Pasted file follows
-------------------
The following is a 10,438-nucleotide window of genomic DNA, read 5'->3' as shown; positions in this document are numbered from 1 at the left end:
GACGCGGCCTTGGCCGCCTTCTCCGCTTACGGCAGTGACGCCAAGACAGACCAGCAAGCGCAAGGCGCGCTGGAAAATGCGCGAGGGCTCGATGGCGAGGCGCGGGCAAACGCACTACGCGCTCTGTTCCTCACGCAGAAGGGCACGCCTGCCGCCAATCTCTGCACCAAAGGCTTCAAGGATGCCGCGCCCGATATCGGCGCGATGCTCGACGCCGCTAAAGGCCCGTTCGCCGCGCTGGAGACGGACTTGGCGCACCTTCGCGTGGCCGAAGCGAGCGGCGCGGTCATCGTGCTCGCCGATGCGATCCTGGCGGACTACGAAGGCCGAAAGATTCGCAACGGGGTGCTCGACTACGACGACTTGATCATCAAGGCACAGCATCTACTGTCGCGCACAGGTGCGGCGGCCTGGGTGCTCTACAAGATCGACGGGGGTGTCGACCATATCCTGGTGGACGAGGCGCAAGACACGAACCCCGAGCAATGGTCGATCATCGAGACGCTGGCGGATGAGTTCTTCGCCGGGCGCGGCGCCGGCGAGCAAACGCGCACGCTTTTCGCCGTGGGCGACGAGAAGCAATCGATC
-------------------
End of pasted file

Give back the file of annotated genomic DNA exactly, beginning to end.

The following is a 10,438-nucleotide window of genomic DNA, read 5'->3' as shown; positions in this document are numbered from 1 at the left end:
GACGCGGCCTTGGCCGCCTTCTCCGCTTACGGCAGTGACGCCAAGACAGACCAGCAAGCGCAAGGCGCGCTGGAAAATGCGCGAGGGCTCGATGGCGAGGCGCGGGCAAACGCACTACGCGCTCTGTTCCTCACGCAGAAGGGCACGCCTGCCGCCAATCTCTGCACCAAAGGCTTCAAGGATGCCGCGCCCGATATCGGCGCGATGCTCGACGCCGCTAAAGGCCCGTTCGCCGCGCTGGAGACGGACTTGGCGCACCTTCGCGTGGCCGAAGCGAGCGGCGCGGTCATCGTGCTCGCCGATGCGATCCTGGCGGACTACGAAGGCCGAAAGATTCGCAACGGGGTGCTCGACTACGACGACTTGATCATCAAGGCACAGCATCTACTGTCGCGCACAGGTGCGGCGGCCTGGGTGCTCTACAAGATCGACGGGGGTGTCGACCATATCCTGGTGGACGAGGCGCAAGACACGAACCCCGAGCAATGGTCGATCATCGAGACGCTGGCGGATGAGTTCTTCGCCGGGCGCGGCGCCGGCGAGCAAACGCGCACGCTTTTCGCCGTGGGCGACGAGAAGCAATCGATC